Active for Life is a national initiative about physical literacy.
We provide information, advice, and resources for parents who want to raise active and successful kids. Being physically literate helps children to be better hockey players, and better athletes.
Here are our key articles about hockey and physical literacy:
During the famous “Summit Series” of 1972, in which Canada faced off against the Soviet Union in hockey, the Canadian team played an instinctive, intuitive, anticipative game against their Russian counterparts — players who were skilled, but regimented. The ability to use creativity as an adaptation helped the Canadian team win the series — an important lesson for today’s young hockey players.
These strategies will help you separate accurate information from erroneous hearsay so that you can make informed choices that fulfill your child’s specific activity and sporting needs.
Study after study comes up with the same result. Kids play sports for the fun of it. And not having fun is one of the major reasons 70 percent of kids quit playing sports by the time they’re 13.
Brent Sutter, coach of Canada’s hockey team at the 2014 World Junior Championship, thinks kids’ hockey needs to get back to the basics.
A positive hockey experience for kids should begin with fun, first and foremost, and include skills-based practices mixed with proper coaching, along with respect from both players and parents alike.
Parents should not be afraid to initiate constructive and respectful discussions that will lead to improving the sports experience, not only for their kids, but for everyone involved, including coaches.
It’s important for parents to remember that unconditionally supporting their child’s sports performance is of paramount importance, no matter the child’s skill level.
The new normal in hockey is not only about developing elite hockey players, it’s about making sure that kids learn the right skills at the right time so they have more fun. This helps to create life-long players.
Early and premature sport specialization creates the danger that children will get overuse injuries and burnout; thus parents need to start by understanding what specialization means.
Coaches, elite athletes, sport scientists, and medical professionals all weigh in on the merits of the multi-sport approach to sport training.
USA Hockey has taken a page from Canada’s playbook by adopting principles of Long Term Athlete Development (LTAD) into their youth player development, skills training, and coach education for amateur hockey.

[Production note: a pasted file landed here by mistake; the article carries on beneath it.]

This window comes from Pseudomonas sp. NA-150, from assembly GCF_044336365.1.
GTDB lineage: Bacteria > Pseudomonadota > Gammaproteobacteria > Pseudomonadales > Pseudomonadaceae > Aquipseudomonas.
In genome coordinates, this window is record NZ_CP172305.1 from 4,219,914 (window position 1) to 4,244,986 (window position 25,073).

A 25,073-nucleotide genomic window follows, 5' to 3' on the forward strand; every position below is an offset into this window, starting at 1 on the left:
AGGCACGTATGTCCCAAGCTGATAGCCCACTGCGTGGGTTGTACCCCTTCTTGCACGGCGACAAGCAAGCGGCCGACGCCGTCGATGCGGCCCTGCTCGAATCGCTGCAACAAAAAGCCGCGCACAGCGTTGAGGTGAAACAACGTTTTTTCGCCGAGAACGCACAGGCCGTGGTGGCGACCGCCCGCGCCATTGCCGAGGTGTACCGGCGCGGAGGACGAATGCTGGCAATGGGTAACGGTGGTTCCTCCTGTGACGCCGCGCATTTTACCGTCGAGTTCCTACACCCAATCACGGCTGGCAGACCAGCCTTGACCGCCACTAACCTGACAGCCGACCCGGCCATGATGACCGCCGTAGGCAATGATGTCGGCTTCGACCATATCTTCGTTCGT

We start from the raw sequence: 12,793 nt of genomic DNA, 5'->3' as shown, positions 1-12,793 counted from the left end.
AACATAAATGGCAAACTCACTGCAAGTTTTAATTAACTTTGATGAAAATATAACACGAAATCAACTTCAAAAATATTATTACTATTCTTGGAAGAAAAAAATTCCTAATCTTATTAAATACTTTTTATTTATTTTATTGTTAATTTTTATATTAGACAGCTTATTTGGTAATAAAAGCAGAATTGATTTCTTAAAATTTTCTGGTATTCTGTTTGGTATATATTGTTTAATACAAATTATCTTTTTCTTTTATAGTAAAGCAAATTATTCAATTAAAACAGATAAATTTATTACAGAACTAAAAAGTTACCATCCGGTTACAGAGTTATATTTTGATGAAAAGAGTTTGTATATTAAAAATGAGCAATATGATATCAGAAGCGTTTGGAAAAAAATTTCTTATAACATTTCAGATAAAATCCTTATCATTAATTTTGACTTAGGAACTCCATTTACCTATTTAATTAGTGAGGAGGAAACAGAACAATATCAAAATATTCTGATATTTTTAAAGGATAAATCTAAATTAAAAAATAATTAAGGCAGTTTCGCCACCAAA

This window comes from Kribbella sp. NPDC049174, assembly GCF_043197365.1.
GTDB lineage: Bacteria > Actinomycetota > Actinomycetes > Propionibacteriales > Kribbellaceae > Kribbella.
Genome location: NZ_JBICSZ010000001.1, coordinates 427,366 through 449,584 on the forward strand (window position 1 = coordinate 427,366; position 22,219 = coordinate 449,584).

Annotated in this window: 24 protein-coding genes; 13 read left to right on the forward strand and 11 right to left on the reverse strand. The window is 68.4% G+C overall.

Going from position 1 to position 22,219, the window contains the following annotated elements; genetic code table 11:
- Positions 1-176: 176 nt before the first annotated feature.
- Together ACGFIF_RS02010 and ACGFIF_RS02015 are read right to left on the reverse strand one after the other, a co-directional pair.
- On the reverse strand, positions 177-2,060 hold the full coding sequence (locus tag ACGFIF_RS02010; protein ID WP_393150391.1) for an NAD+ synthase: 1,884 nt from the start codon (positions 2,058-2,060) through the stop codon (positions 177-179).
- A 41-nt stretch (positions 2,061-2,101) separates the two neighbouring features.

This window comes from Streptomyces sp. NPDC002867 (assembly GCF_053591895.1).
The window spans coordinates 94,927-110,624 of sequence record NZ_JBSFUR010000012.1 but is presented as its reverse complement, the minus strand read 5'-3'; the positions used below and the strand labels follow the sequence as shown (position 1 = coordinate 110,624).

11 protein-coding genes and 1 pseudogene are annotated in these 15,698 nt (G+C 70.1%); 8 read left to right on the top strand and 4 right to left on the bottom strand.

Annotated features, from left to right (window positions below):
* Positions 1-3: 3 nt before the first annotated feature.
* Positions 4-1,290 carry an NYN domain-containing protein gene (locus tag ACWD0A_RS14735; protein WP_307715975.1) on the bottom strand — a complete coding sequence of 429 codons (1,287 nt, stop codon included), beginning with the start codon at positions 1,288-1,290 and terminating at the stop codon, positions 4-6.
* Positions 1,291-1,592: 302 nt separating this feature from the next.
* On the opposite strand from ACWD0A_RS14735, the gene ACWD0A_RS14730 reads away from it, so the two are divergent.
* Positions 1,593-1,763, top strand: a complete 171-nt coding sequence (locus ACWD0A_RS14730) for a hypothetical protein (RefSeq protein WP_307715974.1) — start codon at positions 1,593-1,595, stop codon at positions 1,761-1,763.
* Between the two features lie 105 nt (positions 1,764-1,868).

To enable peak performance, hockey goalies are advised to develop a range of athletic abilities in other sports and activities, including yoga, gymnastics, and racquet sports.
To ensure your child reaches their potential in hockey or other sports, and also develops his or her maximum physical and mental potential, make sure that they develop both physical literacy and a range of athletic abilities.
The Long-Term Athlete Development model was created to ensure that sport and activities for kids are developmentally appropriate according to maturation during child development. A key part of LTAD is physical literacy, and child physical literacy should be developed by the onset of the growth spurt.
This program has helped the most athletic and skilled hockey players make it to the elite level, with a reduced risk of overuse injury, while also creating more balanced players that carry on with the game longer.
Hockey Québec’s MAGH is a mandatory 20-hour program geared to teach all players between the ages of 5 and 8 the basic skills of hockey — skating, puck handling, and small-area games — before they can ever play a league game.
Studies show that the best way to ensure happy and successful sports-playing kids is to make sure they get to try multiple sports. Early specialization leads to injury and burnout.
Hockey Canada and Active for Life have partnered to help create a new normal for kids’ hockey in Canada, and an educational postcard is one way the message is being communicated.
Kids benefit from participating in as many different sports and physical activities as possible while they are learning movement and sport skills.
Kids need rinks and playing fields that are age-appropriate. To an 8-year old child, 50 yards feels like 100. So when children play in an adult-sized space, they’re playing on a surface that’s at least twice as big as what they can handle.
Wayne Gretzky, Bobby Orr, and other hockey greats have suggested that year-round hockey might not be good for young players. Playing a variety of sports and developing overall athleticism is acknowledged as best for young players, and a path to elite levels of hockey.
Athlete and sport specialization is a hot topic in long term athlete development for parents who want to pressure their children to become superstar professional athletes, but they should look at late specialization, sport sampling and early diversification rather than early specialization in sport.
Encouraging 9- and 10-year-old kids to play other sports during the off-season will not only make them better hockey players, but also help to prevent overuse injuries and burn out.
To help minimize the possibility of repetitive sports injury, sign your kids up for different activities that will allow them to perform a variety of movement skills.
NHL veteran Brent Sutter believes that kids who specialize in one sport too early hinder their development and limit opportunities to succeed. He emphasizes that true athletes remain active in a variety of sports.